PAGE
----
The Chain of RPM Success: Defining a strong RPM team linked towards exceptional patient care

Clinicians have longed for a way to crack the code of a patient’s health by using more than just the snapshot provided by an office visit.  By diving deeper into the day to day details of a patient’s health, remote patient monitoring (RPM) provides clarity and is the gateway to successfully knowing the patient in a meaningful way.  Understanding cause and effect, empowering the patient with self awareness and intervening before a crisis ensues is what makes RPM so valuable.  Collaborating with a team of providers allows patients and providers to put their best foot forward in optimizing care and tailoring the treatment plan to meet the patient’s individual needs.  But like any team working toward a common goal, we are only as strong as the weakest member.  So, how do we ensure our RPM teams are qualified and strong so the pressure of delivering exceptional patient care won’t break a link in the RPM team chain?  

The first link in defining a successful RPM team chain begins with selecting patients wishing to engage the RPM process.  Patients need to recognize and own their role since submitting digital vital signs, answering questionnaires and engaging in virtual visits is essential for success.  The Dignio platform has a patient facing app, MyDignio, that is easy to use and has been successfully navigated by digitally immature patients for 10+ years.  The MyDignio App functions with apple and android products and can be downloaded on phones or smart tablets with ease. Patients participating in the United Kingdom’s Mastercall Healthcare RPM program reported satisfaction ratings and an improved follow up experience of 100% in an analysis of 1100 patients utilizing the Dignio platform from 2020-2021.  The Mastercall patient population spans between ages 50 to 102 years old.

While many clinicians may be skeptical about our aging population embracing digital health technology, research shows seniors are willing to engage.  According to an AARP Telehealth Redux study completed March 2022, “interest in telehealth services is holding steady, with about one-third of the U.S. adults age 50-plus reporting they are extremely or very interested in using telehealth services for themselves or for a loved one.”[1]  However, once older adults have successfully completed a telemedicine visit, they are more willing to continue using telemedicine as part of their care, especially to see providers with whom they have prior established in-person relationships[2] with up to 72% of patients being interested in using telehealth to connect with their established provider[3]. RPM programs are typically initiated by members of the patient’s established healthcare team which can include their local pharmacist or home health provider.  As a result, patient willingness and comfort engaging with RPM technology is high further promoting RPM success.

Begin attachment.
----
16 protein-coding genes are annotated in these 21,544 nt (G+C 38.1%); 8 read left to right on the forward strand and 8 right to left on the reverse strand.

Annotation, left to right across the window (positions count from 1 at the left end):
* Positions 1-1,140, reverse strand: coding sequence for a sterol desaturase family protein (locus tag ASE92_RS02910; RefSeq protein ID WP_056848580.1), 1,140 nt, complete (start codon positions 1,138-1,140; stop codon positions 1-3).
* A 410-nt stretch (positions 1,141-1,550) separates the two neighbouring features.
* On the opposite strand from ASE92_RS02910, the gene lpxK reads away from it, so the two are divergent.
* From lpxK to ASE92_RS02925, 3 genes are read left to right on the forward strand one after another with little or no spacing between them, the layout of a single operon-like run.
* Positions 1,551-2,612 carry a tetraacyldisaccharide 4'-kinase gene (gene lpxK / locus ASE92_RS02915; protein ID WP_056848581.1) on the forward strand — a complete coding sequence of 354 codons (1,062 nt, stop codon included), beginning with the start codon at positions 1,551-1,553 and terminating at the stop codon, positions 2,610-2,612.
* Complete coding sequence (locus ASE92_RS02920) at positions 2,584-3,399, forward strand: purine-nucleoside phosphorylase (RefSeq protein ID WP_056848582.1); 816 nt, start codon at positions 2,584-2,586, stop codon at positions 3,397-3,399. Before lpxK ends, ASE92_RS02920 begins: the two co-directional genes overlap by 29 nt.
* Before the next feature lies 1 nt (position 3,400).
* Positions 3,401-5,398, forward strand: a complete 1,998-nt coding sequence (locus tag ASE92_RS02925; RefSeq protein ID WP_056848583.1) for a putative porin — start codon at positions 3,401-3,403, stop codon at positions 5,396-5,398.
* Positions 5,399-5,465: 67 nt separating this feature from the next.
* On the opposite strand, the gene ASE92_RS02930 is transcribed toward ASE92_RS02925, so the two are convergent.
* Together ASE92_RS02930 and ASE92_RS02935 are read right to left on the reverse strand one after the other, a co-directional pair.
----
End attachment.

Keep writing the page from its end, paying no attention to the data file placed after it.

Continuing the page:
The next crucial team link is the qualified health provider (QHP) defined by Medicare as any health provider who can successfully bill for evaluation/management (E/M) codes and is practicing within the scope of his/her medical license.  This includes physicians, nurse practitioners, physician assistants, chiropractors, naturopathic providers, certified nurse midwives, and certified nurse specialists.  For any non-physician provider reimbursement rates may be reduced per their credentialed contracted health plan rates, often 70-85% of the physician rate.  Ideally, the RPM qualified health provider will have a pre-existing relationship with the patient and have a vested, long-term interest in the patient’s medical outcome.  But, as healthcare delivery models shift, some patients may meet the RPM qualified health provider for the first time through the RPM program.  During the public health emergency remote patient monitoring can be initiated without a pre-existing patient-provider relationship but unless something changes an established pre-existing relationship will be required as of December 31, 2024.